15 thoughts on “Why I stopped listening to “Christian” Music

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    1. Ha! Absolutely not 🙂 You’re too funny. I am just tired of the “Christian” music kind of selling itself out when it can be so much more influential without the label at times.

  1. I agree and disagree. As a teen I thought it didn’t matter what I listened to – that it didn’t affect me. But music has a way of seeping into our hearts and minds. I mostly listen to Christian radio, and yes some of it is painful (you’re an overcomer and don’t try so hard comes to mind- and sorry I like just say Jesus-) but then I come across groups like Gungor and I listen nonstop and my faith in Christian music is restored. Too bad Christian radio can’t play stuff outside their repeat comfort box- there is quality stuff out there they are missing. And another note my kids are always listening and I much prefer them to start singing a song about God then I’m sexy and I know it (and I know that’s not the kind of music you were rooting for but still) great post!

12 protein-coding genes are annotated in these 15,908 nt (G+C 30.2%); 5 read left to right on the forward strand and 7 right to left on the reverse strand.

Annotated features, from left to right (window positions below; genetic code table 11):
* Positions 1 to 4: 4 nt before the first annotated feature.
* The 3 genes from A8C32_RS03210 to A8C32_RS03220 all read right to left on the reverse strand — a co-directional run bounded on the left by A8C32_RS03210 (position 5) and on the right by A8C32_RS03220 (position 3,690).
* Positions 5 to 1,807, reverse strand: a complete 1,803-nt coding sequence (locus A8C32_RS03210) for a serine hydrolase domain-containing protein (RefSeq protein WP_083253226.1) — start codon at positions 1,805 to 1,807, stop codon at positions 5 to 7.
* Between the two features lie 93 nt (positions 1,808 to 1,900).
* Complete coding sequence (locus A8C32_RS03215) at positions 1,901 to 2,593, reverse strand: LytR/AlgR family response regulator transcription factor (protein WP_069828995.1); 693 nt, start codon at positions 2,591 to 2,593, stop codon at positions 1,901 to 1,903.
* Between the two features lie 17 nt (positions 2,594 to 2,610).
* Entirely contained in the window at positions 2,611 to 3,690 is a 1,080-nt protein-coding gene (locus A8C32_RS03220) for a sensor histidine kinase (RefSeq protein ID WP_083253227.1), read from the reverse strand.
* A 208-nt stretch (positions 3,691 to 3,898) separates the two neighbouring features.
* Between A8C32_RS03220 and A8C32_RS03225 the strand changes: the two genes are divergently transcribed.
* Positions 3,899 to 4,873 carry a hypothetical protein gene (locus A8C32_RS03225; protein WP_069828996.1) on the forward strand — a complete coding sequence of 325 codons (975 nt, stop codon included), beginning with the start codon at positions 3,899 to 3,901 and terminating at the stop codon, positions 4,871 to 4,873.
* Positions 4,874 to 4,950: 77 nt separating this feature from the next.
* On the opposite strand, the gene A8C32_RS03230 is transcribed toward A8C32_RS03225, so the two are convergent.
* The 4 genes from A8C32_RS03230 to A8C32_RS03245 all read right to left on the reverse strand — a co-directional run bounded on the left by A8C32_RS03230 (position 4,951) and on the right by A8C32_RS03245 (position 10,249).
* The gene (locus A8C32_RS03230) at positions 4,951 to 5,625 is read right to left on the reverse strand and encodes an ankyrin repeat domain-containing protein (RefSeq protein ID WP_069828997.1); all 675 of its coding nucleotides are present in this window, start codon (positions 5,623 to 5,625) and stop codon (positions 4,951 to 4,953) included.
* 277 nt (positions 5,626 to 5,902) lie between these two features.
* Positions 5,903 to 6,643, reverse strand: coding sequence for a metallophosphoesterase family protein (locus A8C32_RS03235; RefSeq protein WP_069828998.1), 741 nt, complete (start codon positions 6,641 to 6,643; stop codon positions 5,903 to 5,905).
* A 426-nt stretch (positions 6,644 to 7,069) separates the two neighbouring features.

2. I agree with some of what you’ve stated and disagree with some of it. There truly is some powerful worship music out there, and I think of David playing the harp and singing to soothe the evil spirit within Saul. Somehow, I don’t think he was playing rap music, or heavy metal. 😀 The type of music we listen to can and oftentimes does affect our mood. Having said that, there is a lot of good secular music out there that Christians cut themselves off from, because they wrongfully label anything secular as evil.

    As for Christian music, musicians and televangelists, here is the biggest issue I have with them… The Gospel of Christ is free and must be shared with all. When I use the name of Jesus to profit myself and line my own purse, am I not turning His house of prayer into a den of thieves? Why should one have to “sow a seed” to be blessed? Who came up with that lame expression? Jesus never required a “love offering” before or after He cleansed and healed people, so how can anyone else? He never charged anyone for His “speaking engagements.” Indeed, He fed those who came to listen to His word, so why do we now write books to “draw us closer” to God for our own profit?